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This is a lot more complicated than, for example, getting credit for AP Courses. The NC legislature changed the law about AP courses and now all of the UNC schools have the same rules about acceptance of AP courses.

In this case, he was a "Pre Engineering" major, which sounds like he might have been in a CC, but possibly he was in a university.  Whether or not courses will transfer, from one university to another, is a crap shoot.

Even if both schools are in the UNC System, getting the courses to transfer is a crap shoot.

He should send a short and simple message asking about this. Nothing ventured, nothing gained.

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What I would suggest is that he find a full 4 year plan for his major that includes any university graduation requirements (sometimes called diversity, distribution, humanities, or liberal arts requirements).

Put the courses that were accepted for transfer into the plan (some colleges have a nice active spreadsheet, if not make something of his own).

Then look at the remaining previous courses carefully to see what would logically fill a remaining requirement. 

It is possible that the courses have never been used as transfer credit before, so they are not in the new school's transfer database. They might need more info such as course descriptions or a syllabus. 

It could also be that they don't consider the courses to be equivalent to any offered at the new school. For example locally AS Engineering students are required to take Engineering Drafting for the associate's degree. If they transfer to the public 4 year, there isn't an equivalent course in the BS Engineering program. 

One thing that might help is to look for the transfer database at the college he attended search for the courses he took and see if you can show they have been transferred to similar colleges to the one he's transferring to.  That might be compelling evidence to present at the new school. 

Eta- You might have to check the database at a comparable college to see if they have transferred the courses in.  

It occurs to me that one issue might be that there are many of one type of course and the new college wants a range of courses from different disciplines.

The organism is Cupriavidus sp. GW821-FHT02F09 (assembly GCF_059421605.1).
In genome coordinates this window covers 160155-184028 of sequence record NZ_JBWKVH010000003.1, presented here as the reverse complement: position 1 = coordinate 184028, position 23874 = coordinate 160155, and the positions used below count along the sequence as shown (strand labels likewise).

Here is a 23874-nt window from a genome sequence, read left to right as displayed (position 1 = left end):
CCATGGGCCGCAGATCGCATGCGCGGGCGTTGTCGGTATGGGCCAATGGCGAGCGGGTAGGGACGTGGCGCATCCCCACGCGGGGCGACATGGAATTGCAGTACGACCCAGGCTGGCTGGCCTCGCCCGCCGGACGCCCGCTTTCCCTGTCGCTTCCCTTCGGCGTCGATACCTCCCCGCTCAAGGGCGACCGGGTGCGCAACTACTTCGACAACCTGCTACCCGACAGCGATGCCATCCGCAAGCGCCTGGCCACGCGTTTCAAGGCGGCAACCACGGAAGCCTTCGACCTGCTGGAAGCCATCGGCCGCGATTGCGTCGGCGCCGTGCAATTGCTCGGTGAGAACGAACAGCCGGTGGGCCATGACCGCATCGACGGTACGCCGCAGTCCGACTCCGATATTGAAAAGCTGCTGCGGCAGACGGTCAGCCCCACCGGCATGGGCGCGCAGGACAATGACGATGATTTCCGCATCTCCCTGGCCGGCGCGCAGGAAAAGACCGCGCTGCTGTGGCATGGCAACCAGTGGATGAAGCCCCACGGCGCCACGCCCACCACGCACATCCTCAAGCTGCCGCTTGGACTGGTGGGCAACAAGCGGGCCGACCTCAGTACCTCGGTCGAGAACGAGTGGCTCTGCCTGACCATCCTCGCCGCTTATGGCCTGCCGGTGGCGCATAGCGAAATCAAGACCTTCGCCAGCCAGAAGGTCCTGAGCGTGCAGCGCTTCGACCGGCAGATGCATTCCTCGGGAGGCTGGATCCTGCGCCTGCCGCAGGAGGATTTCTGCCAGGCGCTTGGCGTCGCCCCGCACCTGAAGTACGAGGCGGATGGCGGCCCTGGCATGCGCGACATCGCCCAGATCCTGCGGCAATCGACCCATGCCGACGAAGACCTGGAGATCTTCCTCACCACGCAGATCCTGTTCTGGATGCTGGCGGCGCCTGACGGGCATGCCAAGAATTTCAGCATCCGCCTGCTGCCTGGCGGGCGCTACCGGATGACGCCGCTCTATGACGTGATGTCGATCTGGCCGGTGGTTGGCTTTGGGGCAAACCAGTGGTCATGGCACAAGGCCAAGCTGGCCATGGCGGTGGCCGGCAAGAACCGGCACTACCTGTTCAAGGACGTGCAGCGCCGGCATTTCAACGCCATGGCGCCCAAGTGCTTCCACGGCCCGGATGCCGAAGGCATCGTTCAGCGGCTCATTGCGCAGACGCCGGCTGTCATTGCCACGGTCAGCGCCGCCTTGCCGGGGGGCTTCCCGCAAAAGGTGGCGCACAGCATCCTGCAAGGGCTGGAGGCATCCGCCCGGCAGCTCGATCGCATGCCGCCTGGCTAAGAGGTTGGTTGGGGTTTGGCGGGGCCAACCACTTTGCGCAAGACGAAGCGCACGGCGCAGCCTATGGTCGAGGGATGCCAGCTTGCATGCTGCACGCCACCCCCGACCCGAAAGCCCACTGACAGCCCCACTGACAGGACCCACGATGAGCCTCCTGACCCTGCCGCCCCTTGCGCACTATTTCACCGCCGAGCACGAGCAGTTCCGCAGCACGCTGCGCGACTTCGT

Edited by Sebastian (a lady)
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Posted (edited)

He is transferring from a UNC four year college TO a community college, which is also a public college.

He has a plan for a 4 year school, but that is irrelevant to the conversation.  He has to go to the CC first and finish up.  He has about 40 credits but they are only allowing 28.  Their cap is 45, so the number isn't the issue.

I *think* he will get a few more once he gets grades for this semester, but it won't be the total amount.  

Edited by DawnM
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In the OP it says: "And the classes are mostly science and math classes as he was a pre-Engineering major, but has realized Engineering is not his thing."

Depending upon the destination school, that might be a very hard sell if he is trying to get into a school like UNC CH. They like to teach their own Math and Science, but if he isn't going to be a STEM major,  possibly they would accept some of the courses he is trying to get transfer credit for as Electives?

The thing is they are specifying Electives and Science and Math  courses are not courses I would normally think of as Electives...

I believe what Sebastian suggested is the path he should follow and possibly he will receive Transfer credit for some of those courses if the destination school has similar courses.

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DawnM   Thank you for the additional information about what he is doing. From a UNC System school to a Community College.

It may be that some of his courses at UNC don' t have equivalents in the Community College, so that would be one reason they won't give transfer credit.  Also, the Community College is looking for Electives, so he needs to see what kind of Electives the Community College has to offer their students.

Good luck to him!

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24 minutes ago, DawnM said:

He is transferring from a UNC four year college TO a community college, which is also a public college.

He has a plan for a 4 year school, but that is irrelevant to the conversation.  He has to go to the CC first and finish up.  He has about 40 credits but they are only allowing 28.  Their cap is 45, so the number isn't the issue.

I *think* he will get a few more once he gets grades for this semester, but it won't be the total amount.